History can be Fun(ny)

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John F
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Joined: Mon Mar 26, 2007 4:41 am
Location: New York, NY

History can be Fun(ny)

Post by John F » Thu Jan 07, 2016 8:45 am

I've just read Kevin Lippert's "War Plan Red: The United States' Secret Plan to Invade Canada and Canada's Secret Plan to Invade the United States." Lippert gave a talk on C-Span which amounted to reading parts of his book aloud, and I was so entertained that I borrowed it from the library. Lippert's scope is broader than his title - he covers U.S./Canadian relations from the War of 1812 (apparently a comedy of errors) to the present - but it focuses on these actual war plans which were developed in the 1920s and 1930s.

As a sample, here's part of the chapter titled "The Pig Heard Round the World":
Kevin Lippert wrote:In June 1859, an American farmer-squatter, Lyman Cutlar, saw a large black pig rooting around in his garden, eating potatoes. He promptly chased, shot, and killed the pig, which turned out to be owned by Charles Griffin, manager of a ranch owned by the imperialist British supermerchant-squatter the Hudson's Bay Company, also the owners of most of Western Canada.

The ensuing fight over liability and compensation quickly escalated into a military standoff. Following the orders of the local US Army commander, Anglophobe Brigadier General William Selby Harney, Oregon landed 66 soldiers under Captain George Pickett (later leader of the ill-fated Pickett's Charge) just north of the Hudson's Bay ranch in late July, transported there by the US warship USS Massachussetts, with its eight 32-pound cannons. The British immediately anchored three warships in Griffin Bay to keep the Americans from occupying the islands.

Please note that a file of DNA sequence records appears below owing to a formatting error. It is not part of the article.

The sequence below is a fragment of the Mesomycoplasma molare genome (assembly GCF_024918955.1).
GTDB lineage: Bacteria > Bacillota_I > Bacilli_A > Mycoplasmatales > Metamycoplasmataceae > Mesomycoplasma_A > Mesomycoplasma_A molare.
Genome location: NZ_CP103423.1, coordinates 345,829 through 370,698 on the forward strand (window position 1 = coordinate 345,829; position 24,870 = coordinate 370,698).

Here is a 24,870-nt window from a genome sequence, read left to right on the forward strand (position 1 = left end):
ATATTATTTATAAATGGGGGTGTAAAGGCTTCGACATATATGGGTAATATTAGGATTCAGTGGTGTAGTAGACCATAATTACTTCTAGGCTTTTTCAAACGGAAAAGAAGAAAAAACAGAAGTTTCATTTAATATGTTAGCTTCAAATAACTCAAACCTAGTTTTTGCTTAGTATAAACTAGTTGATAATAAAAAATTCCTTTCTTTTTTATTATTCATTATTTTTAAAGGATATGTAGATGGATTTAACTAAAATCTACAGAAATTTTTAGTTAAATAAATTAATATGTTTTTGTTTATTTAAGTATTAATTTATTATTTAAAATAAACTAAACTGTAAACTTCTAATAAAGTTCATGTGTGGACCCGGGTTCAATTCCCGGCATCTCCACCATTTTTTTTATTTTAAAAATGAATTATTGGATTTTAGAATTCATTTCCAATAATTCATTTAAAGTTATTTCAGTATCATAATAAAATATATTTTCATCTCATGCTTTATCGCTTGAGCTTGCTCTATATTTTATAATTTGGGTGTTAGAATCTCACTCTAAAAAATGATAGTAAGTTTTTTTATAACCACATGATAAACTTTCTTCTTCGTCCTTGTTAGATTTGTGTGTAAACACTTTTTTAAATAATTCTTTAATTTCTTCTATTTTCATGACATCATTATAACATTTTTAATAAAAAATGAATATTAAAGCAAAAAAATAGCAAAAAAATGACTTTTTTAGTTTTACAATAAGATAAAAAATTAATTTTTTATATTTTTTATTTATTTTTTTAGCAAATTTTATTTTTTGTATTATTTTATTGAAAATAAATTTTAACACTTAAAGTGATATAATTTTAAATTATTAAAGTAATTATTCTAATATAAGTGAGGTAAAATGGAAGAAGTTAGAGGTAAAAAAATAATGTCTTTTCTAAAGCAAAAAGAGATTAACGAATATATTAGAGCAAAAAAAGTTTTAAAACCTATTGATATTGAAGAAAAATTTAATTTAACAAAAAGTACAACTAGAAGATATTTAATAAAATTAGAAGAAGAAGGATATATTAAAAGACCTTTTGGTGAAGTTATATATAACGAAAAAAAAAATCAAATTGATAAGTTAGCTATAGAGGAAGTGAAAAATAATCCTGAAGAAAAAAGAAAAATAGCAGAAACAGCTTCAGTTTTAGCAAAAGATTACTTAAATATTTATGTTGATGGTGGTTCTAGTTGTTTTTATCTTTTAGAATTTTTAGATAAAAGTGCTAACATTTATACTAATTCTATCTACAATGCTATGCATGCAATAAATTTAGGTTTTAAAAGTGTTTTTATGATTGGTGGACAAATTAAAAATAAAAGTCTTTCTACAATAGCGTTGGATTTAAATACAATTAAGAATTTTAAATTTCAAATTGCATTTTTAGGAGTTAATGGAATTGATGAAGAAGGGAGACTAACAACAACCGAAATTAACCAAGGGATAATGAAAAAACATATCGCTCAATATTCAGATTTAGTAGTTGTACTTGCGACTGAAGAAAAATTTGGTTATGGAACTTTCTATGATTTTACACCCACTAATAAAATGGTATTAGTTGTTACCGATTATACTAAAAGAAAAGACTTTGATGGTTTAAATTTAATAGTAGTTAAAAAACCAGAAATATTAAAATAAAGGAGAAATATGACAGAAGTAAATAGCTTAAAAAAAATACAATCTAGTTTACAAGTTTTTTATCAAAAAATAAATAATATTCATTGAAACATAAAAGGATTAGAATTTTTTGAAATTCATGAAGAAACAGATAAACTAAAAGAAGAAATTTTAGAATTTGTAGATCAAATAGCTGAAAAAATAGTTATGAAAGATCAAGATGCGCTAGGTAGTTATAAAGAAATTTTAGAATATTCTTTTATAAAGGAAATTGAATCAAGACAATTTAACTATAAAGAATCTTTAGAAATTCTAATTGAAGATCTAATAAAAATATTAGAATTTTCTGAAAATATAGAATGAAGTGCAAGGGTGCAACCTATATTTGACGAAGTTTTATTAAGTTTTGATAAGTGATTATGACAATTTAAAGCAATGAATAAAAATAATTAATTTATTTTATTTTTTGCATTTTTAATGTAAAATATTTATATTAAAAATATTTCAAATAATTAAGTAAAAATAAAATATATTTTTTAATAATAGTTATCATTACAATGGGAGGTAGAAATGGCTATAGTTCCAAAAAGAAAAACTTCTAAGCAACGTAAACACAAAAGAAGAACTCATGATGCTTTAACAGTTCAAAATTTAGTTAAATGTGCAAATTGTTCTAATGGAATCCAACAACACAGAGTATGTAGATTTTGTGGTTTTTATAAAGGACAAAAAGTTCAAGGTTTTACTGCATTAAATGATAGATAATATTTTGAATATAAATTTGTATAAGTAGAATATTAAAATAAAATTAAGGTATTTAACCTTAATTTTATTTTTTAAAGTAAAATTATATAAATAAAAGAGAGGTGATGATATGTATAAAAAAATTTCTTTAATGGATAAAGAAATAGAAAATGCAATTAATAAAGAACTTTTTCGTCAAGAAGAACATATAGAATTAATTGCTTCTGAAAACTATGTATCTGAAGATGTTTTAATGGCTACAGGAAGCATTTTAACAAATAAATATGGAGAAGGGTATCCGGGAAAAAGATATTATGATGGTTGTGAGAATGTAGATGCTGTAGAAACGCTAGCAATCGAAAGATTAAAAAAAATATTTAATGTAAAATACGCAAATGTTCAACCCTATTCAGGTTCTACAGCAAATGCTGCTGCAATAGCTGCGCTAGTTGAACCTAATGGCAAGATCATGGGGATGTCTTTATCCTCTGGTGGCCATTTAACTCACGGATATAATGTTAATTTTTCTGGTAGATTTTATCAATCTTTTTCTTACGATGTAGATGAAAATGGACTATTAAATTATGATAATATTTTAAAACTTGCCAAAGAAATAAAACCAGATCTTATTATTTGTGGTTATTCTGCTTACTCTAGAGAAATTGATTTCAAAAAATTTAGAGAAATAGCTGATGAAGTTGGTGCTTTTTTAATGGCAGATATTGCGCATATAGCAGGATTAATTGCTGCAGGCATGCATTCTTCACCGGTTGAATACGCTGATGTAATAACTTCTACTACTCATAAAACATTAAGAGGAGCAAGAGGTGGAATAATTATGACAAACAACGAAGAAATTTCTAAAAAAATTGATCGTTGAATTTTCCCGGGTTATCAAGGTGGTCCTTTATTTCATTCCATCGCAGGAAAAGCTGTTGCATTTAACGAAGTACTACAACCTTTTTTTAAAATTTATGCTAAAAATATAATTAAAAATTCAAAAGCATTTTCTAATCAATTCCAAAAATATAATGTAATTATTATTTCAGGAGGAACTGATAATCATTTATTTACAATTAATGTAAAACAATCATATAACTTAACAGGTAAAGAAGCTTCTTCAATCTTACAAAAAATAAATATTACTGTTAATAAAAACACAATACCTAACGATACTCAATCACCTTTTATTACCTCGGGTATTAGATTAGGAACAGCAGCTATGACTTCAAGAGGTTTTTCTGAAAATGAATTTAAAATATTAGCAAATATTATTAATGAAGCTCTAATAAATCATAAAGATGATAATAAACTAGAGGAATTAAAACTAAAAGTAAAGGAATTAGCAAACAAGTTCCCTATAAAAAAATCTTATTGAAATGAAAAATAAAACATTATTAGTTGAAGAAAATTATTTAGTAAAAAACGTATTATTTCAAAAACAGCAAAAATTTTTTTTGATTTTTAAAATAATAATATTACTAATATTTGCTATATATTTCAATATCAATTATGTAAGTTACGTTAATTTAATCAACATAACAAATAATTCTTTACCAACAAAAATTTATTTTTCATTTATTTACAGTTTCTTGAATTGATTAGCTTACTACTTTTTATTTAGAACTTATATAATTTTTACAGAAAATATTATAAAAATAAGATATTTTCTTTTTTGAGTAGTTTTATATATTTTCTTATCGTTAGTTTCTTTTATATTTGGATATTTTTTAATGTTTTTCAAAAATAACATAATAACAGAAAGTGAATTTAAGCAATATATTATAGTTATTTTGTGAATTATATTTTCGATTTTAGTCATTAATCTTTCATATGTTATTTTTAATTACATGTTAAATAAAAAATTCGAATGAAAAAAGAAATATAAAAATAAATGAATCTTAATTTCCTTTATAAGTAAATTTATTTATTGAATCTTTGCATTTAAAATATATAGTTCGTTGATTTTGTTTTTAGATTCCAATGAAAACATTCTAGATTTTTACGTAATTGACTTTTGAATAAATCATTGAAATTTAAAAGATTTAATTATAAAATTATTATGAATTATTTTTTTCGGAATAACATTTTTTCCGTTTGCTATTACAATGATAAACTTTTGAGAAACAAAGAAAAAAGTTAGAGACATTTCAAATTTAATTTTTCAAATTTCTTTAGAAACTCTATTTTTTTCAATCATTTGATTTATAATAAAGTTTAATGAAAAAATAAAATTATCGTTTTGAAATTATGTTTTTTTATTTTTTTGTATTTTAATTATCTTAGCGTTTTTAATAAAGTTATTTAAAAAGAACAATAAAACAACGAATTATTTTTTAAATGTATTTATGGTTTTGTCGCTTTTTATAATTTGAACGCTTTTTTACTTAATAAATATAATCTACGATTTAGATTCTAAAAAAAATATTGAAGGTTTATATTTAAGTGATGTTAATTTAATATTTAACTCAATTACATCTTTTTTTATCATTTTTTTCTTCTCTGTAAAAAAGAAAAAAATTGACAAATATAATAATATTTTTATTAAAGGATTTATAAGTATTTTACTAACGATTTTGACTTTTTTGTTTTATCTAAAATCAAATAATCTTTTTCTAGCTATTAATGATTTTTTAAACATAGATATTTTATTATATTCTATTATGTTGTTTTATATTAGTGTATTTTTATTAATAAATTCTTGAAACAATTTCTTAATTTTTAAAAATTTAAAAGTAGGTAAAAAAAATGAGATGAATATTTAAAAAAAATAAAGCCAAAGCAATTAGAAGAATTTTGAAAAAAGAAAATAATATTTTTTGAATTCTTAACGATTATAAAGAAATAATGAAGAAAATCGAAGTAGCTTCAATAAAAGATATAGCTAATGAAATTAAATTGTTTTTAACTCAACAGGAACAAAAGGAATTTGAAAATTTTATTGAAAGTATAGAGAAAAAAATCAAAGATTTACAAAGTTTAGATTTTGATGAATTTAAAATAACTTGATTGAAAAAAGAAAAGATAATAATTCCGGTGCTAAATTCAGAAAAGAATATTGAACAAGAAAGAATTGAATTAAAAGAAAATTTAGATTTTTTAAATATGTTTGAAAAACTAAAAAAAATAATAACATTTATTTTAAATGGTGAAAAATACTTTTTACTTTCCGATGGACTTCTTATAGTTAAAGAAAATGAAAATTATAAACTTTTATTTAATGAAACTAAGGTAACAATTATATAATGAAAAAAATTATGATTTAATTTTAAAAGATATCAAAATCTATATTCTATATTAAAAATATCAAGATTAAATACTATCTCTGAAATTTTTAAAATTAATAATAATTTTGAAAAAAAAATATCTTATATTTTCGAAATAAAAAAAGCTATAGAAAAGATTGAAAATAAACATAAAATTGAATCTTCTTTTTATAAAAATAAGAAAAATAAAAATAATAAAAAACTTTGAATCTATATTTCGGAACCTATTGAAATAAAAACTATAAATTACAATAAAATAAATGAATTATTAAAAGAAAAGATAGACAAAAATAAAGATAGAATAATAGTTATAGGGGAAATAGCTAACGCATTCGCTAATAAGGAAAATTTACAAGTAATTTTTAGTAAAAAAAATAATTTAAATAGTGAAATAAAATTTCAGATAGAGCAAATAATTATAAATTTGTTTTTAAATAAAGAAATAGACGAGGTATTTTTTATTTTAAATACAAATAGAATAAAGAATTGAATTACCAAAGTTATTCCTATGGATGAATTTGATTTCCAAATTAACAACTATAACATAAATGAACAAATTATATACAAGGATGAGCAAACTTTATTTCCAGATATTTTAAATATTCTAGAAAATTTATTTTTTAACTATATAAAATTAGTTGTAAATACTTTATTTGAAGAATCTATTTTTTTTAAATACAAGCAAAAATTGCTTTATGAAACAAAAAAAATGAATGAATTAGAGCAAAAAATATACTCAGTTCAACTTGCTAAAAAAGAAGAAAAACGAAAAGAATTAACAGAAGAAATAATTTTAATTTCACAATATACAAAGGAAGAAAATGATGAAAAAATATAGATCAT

Both sides upped their positions in rapid succession, and by the end of the summer, Pickett had almost five hundred soldiers with fourteen artillery cannons, while the British increased their force to five warships with more than two thousand men and seventy cannons (echoes of the lopsided Falkland Islands buildup centuries later). With the clear military advantage, the governor of Vancouver Island ordered the British to land and engage the Americans, but Rear Admiral Robert Baynes refused, saying that "to engage two great nations in a war over a squabble about a pig" was foolish... The British finally withdrew their troops in 1872, the Americans in 1874...

In spite of all the saber rattling, no shots were fired and the "war" ended peacefully, which leads at least one historian to call the Pig War "the most perfect war in history." To be accurate, though, one shot was fired and one life lost, that of the anonymous pig.
John Francis

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